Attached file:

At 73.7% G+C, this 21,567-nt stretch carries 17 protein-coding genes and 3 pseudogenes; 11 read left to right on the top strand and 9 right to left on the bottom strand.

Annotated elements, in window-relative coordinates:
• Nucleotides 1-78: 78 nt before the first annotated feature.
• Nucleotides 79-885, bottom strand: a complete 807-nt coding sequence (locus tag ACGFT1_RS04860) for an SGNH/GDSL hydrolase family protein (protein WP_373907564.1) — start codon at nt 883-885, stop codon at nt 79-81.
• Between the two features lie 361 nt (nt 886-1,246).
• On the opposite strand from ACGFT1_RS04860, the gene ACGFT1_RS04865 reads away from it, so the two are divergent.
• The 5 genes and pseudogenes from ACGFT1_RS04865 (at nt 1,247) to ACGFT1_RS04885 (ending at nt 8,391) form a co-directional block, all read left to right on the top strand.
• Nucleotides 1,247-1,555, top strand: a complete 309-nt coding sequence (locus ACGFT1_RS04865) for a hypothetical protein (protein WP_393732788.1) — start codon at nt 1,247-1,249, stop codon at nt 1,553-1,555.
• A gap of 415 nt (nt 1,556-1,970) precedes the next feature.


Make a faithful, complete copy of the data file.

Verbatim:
At 73.7% G+C, this 21,567-nt stretch carries 17 protein-coding genes and 3 pseudogenes; 11 read left to right on the top strand and 9 right to left on the bottom strand.

Annotated elements, in window-relative coordinates:
• Nucleotides 1-78: 78 nt before the first annotated feature.
• Nucleotides 79-885, bottom strand: a complete 807-nt coding sequence (locus tag ACGFT1_RS04860) for an SGNH/GDSL hydrolase family protein (protein WP_373907564.1) — start codon at nt 883-885, stop codon at nt 79-81.
• Between the two features lie 361 nt (nt 886-1,246).
• On the opposite strand from ACGFT1_RS04860, the gene ACGFT1_RS04865 reads away from it, so the two are divergent.
• The 5 genes and pseudogenes from ACGFT1_RS04865 (at nt 1,247) to ACGFT1_RS04885 (ending at nt 8,391) form a co-directional block, all read left to right on the top strand.
• Nucleotides 1,247-1,555, top strand: a complete 309-nt coding sequence (locus ACGFT1_RS04865) for a hypothetical protein (protein WP_393732788.1) — start codon at nt 1,247-1,249, stop codon at nt 1,553-1,555.
• A gap of 415 nt (nt 1,556-1,970) precedes the next feature.